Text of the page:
Warm days on the central California coast, with Labor Day holiday visitors swarming into the little beach communities close by. I’ve been in the water, doing some bodysurfing yesterday, and noted how warm the Pacific is here right now, as warm as it will get this year. The heat of the day makes me feel as if I’m wilting. Perhaps I am. I need to drink more water. I can feel trickles leaking out of my body here and there in the form of perspiration, little rivers flowing from the interior sources. I look about in the front yard and take pity on a few of the thirstiest looking plants and give them a drink.
I have just finished reading Lords of Finance, by Liaquat Ahamed, a 500-page description of the four men who helped bring on the Great Depression of the 1920s and 30s. I learned much about international finance, but certainly not enough to have developed any strong opinions about our modern condition. (I probably know more about beverage lay-outs than I do about leveraged buy-outs.)
The four men who are the prime focus of this book were bankers for the central banks of England, Germany, France, and the United States. They spent a decade or more working with one another, sometimes in agreement, and sometimes miles apart in how they thought the world of money might best work. Insisting on war reparations from Germany after the close of World War I, was a point of contention that nobody could ever brush aside, as it had to do with national pride and unwillingness to negotiate a healthy way out of the dilemma for Germany.
The other obstacle for these power-hungry men was a loyalty to the gold standard that they would not give up–this idea that the value of a nation’s currency must be tied to how much gold they had stashed away in vaults in a building in New York. Finally, in one simple sentence in the middle of the book, Ahamed states that when times are prosperous and running on an even keel is when greed moves in and upsets the equanimity. When financial times are unpredictable or slightly unstable, the greedy are less likely to go out on a limb with wild, highly-leveraged investment schemes that will later bring down other markets.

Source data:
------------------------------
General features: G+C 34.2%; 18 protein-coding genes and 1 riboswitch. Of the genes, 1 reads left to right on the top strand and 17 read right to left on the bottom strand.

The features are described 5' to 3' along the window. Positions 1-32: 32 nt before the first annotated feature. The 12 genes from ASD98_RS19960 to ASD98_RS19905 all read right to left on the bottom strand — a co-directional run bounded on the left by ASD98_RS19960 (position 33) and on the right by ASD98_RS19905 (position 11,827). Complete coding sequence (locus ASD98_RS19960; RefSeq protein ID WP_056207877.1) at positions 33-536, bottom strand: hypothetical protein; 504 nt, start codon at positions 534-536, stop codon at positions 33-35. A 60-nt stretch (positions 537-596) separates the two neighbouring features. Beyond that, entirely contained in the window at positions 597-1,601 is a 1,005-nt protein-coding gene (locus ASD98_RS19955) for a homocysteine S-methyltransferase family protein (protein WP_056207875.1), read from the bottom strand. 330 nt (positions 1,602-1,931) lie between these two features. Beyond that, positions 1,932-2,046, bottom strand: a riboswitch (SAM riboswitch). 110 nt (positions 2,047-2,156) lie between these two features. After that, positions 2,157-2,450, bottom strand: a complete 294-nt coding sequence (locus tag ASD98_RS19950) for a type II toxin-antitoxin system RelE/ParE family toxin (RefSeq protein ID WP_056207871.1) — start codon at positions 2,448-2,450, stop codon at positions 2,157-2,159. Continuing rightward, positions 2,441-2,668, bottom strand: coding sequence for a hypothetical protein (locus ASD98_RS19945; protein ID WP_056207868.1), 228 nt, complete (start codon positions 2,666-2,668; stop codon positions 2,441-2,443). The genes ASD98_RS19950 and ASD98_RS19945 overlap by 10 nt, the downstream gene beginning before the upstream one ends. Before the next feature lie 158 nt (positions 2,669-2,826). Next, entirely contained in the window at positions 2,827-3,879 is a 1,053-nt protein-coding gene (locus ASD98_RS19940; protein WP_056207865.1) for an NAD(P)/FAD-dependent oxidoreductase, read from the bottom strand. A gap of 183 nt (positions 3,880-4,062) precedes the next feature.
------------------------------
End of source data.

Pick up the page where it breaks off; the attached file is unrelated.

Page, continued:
The book is more about biography and history than it is about economic theory, which is what I had expected to read, and it was an enjoyable ride to follow the careers of these four men who bumbled their way through the times, causing much trouble for the rest of the world that is yet to be forgotten. A few parallels with our modern circumstances are made, but for the most part, the worst mistakes these four men made have taught our modern money masters some lessons that should now be easy to avoid.
I try to go out of my boundary ever-so-often and read a book or two about a subject of which I know nothing about, hoping that I will find the material interesting enough to hold my attention. I would say that this book does that for me. One other point that struck me was that Ahamed is very careful to demonstrate or illustrate, rather than preach. I read very little of any prescription, which allowed me to sort through the facts on my own, and pull together my own instincts and perceptions. I love a book that will allow me to do this!